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The Mavericks may not need post-ups, but they do need another shot creator

Is there a way to get there?

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NBA: Dallas Mavericks at Los Angeles Lakers Gary A. Vasquez-USA TODAY Sports

Over the past week, Rick Carlisle and seemingly every other smart basketball person who cares has taken the TNT crew to task for their insistence that Kristaps Porzingis needs to post-up more instead of playing beyond the 3-point line.

While I’m not here for more Porzingis post-ups, I do believe there was something to what Charles Barkley, Shaquille O’Neal, and Chris Webber were saying.

One Man Bands

Recent games against the Lakers, Thunder, Spurs, and Raptors have given the Dallas Mavericks a blueprint for how teams will defend them come playoff time. They will take Luka out of the offense, knowing that the other players will struggle to score without him.

Just as James Harden’s Rockets struggled to get anywhere in the playoffs pre-Chris Paul, or Chris Paul’s Clippers and Hornets struggled to get anywhere at all, or Steve Nash’s Suns never had the same type of success in the postseason that they had in the regular get the idea.

The Mavericks’ offense relies almost entirely on Luka Doncic when it slows down. Porzingis and Tim Hardaway Jr. are both good offensive players, but neither have shown an ability to create their own shot this year. Dwight Powell, Dorian Finney-Smith and Maxi Kleber have never shown that ability. None of these players are particularly good at creating shots for others, either.

By running full-court press and doubling Luka well beyond his shooting range, opposing defenses can take the ball out of Doncic’s hands. Once that happens, the Mavericks have really struggled. For all the talk of their historically good offense, they can seemingly be stopped by good teams in crunch time:

The good news is that teams are not going to playing full-court press for more than a few minutes, and they’ll likely save the trap for when they need it most, so the Mavericks should still continue to collect blowout wins against bad teams when KP and Hardaway return to the court.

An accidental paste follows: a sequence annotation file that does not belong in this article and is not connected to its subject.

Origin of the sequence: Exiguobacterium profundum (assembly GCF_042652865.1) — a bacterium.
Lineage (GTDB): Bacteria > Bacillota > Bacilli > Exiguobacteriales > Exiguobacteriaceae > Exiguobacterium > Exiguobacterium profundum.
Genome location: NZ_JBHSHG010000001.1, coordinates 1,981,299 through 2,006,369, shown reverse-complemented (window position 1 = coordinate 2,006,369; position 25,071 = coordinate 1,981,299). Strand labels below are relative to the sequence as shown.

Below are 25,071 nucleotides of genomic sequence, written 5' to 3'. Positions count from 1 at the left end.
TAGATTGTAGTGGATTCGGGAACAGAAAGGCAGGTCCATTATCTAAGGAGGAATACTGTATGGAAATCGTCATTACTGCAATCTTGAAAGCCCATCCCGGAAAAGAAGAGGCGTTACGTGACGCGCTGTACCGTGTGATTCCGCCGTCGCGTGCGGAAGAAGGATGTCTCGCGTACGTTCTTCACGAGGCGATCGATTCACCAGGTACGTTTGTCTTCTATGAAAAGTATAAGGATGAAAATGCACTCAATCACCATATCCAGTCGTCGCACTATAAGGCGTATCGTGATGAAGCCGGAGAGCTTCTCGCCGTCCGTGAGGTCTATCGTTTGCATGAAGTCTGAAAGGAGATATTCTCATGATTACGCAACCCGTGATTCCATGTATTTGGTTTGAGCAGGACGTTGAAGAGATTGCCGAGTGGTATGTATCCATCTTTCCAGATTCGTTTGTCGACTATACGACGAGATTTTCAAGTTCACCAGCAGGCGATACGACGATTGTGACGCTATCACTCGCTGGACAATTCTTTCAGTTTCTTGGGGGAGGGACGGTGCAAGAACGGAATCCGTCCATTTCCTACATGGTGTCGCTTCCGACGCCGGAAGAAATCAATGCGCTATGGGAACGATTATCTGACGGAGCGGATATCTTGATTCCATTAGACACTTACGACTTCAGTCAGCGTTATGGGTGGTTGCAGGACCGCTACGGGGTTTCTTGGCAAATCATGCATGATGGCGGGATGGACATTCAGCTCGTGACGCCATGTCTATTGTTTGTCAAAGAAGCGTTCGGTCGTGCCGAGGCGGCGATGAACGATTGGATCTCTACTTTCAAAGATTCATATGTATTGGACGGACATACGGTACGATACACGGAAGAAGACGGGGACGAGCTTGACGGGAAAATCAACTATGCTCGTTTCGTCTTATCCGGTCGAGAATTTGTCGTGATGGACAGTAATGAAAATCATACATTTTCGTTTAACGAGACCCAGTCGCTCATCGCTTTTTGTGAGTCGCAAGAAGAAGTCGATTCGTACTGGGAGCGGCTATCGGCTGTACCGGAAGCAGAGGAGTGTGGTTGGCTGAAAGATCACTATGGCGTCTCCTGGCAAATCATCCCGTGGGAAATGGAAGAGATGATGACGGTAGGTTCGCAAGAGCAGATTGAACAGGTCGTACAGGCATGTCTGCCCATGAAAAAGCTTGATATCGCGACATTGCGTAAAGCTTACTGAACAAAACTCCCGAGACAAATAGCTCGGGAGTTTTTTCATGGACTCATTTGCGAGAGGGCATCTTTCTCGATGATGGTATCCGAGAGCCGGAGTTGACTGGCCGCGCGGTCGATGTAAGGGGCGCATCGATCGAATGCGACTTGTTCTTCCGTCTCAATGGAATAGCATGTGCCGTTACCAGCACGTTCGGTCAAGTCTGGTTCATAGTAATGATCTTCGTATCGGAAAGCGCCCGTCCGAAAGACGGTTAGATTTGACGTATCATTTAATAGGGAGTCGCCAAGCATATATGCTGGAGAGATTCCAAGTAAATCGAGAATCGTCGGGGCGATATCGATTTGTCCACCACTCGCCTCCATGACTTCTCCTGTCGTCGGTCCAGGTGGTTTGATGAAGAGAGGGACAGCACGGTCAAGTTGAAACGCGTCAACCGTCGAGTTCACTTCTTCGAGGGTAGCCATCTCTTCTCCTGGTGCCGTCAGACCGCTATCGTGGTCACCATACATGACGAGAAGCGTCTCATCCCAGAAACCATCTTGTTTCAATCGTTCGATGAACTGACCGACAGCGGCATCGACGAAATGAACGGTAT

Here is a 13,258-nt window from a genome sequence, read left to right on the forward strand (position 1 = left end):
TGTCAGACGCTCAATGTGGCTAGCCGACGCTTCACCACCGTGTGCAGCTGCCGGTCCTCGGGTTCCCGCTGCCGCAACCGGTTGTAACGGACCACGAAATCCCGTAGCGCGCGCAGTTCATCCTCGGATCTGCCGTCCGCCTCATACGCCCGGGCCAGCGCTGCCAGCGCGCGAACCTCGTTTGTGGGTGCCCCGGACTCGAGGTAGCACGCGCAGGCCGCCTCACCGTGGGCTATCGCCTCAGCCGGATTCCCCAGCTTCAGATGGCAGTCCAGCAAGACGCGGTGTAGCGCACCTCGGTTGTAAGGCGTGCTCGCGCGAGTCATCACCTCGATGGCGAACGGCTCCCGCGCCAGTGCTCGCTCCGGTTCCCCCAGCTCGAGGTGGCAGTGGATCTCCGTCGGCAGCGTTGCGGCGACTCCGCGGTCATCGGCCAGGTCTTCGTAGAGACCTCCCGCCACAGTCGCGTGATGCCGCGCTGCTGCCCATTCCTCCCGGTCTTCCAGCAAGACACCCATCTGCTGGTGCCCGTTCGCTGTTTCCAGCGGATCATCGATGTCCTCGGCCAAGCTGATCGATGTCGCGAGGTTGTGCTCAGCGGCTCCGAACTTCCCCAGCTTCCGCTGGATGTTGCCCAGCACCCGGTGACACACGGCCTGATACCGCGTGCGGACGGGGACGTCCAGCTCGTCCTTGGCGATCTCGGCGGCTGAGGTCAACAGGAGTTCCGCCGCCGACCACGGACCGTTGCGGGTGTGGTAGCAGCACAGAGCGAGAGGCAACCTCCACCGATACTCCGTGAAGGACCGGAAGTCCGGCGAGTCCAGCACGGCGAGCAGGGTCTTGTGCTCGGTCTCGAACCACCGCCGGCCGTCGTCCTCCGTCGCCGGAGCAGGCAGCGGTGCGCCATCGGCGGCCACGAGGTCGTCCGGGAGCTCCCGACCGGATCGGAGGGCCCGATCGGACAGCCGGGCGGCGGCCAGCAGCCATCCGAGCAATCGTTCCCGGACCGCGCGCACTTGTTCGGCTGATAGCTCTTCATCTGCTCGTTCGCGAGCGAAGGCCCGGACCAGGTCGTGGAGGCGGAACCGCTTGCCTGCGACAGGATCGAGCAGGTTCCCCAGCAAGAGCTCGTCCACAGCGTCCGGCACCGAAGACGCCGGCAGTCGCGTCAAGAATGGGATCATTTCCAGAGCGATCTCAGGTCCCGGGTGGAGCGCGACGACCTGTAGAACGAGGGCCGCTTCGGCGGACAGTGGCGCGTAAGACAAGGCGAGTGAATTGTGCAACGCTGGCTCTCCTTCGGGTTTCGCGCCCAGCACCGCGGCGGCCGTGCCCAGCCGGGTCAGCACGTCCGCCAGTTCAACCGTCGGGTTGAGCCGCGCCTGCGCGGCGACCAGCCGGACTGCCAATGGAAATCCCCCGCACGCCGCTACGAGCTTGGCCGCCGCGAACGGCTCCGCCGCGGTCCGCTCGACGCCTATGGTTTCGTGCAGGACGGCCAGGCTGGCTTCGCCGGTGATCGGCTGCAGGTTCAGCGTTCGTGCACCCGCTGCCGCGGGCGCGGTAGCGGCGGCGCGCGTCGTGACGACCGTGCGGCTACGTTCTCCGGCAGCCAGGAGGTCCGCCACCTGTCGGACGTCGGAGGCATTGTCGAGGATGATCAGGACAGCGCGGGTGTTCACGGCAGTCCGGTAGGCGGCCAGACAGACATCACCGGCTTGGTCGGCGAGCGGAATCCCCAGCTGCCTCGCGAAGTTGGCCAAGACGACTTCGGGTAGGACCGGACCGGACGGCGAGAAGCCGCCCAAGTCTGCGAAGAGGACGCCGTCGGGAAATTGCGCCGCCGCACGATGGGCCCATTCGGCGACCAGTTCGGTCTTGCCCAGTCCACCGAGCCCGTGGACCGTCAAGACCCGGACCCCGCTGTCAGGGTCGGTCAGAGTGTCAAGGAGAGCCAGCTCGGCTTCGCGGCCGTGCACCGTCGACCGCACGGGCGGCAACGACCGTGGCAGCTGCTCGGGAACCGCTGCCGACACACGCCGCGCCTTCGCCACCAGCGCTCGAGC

The bad news is that, once again, the Mavericks might need to add something for the playoffs.

Avoiding the Rondo disaster (the no-trade option)

You know the story of the Rondo trade and you don’t need me to re-tell it, but the similarities between that year and this year are jarring. The Mavericks’ offense is really, really good right now. If they choose to ride it out as is, knowing that they face some real challenges in the slower-paced playoff games, I certainly won’t criticize them.

However, it’s hard to look at the team right now and not see that they have one glaring need: another shot-creator that can make defenses pay for doubling Luka so far away from the basket. It seems like the coaching staff was hoping Jalen Brunson could be that person, but it has not worked out that way so far and might not ever.

Perhaps part of the strategy of resting J.J. Barea as much as they have is to keep him ready for those late-season and playoff games. He’s not a perfect solution for the problem in front of Dallas, but he’s about as good as they’re probably going to find this season.

If, instead, the team believes that Barea can’t play more than once ever few games, they might need to at least look for an external option. After a start against the Brooklyn Nets, it will be interesting to see the next time J.J. gets on the floor.

Avoiding the Rondo disaster (trade options)

Would it be possible for the Mavericks to find another shot-creator without leveraging anything that is currently working for the team? I think so!

They could go the free agent route, which means picking through a lot of has-beens and project players (Jamal Crawford, Raymond Felton, Shaun Livingston, Jimmer Fredette etc.) and hoping one of them clicks.

Or, they could try their hand at the trade market. The one player that seems to make a bit of sense for the Mavericks is Goran Dragic, who was seemingly traded to Dallas for about five minutes during the 2019 NBA Draft before being pulled back. It sounds like the Heat are going to use his expiring deal, along with Justise Winslow and maybe a pick, to try and land another two-way guard to help them compete in the playoffs.

If the Heat were looking to target Jrue Holiday, the Mavs could make themselves a valuable third party to that deal. Like this:

Dallas can’t trade Courtney Lee and a 2nd round pick to Miami for Dragic, since his salary is necessary to net Miami their big fish, but there’s reason to believe that New Orleans would do this deal because they’re in sellers mode and more interested in the pick than they are in the last few months of Dragic’s contract.

Dragic would become one of the top 3-4 scorers on the Mavericks, but more importantly, he would be able to set up the other pieces of the offense when the defense takes Luka out of the equation.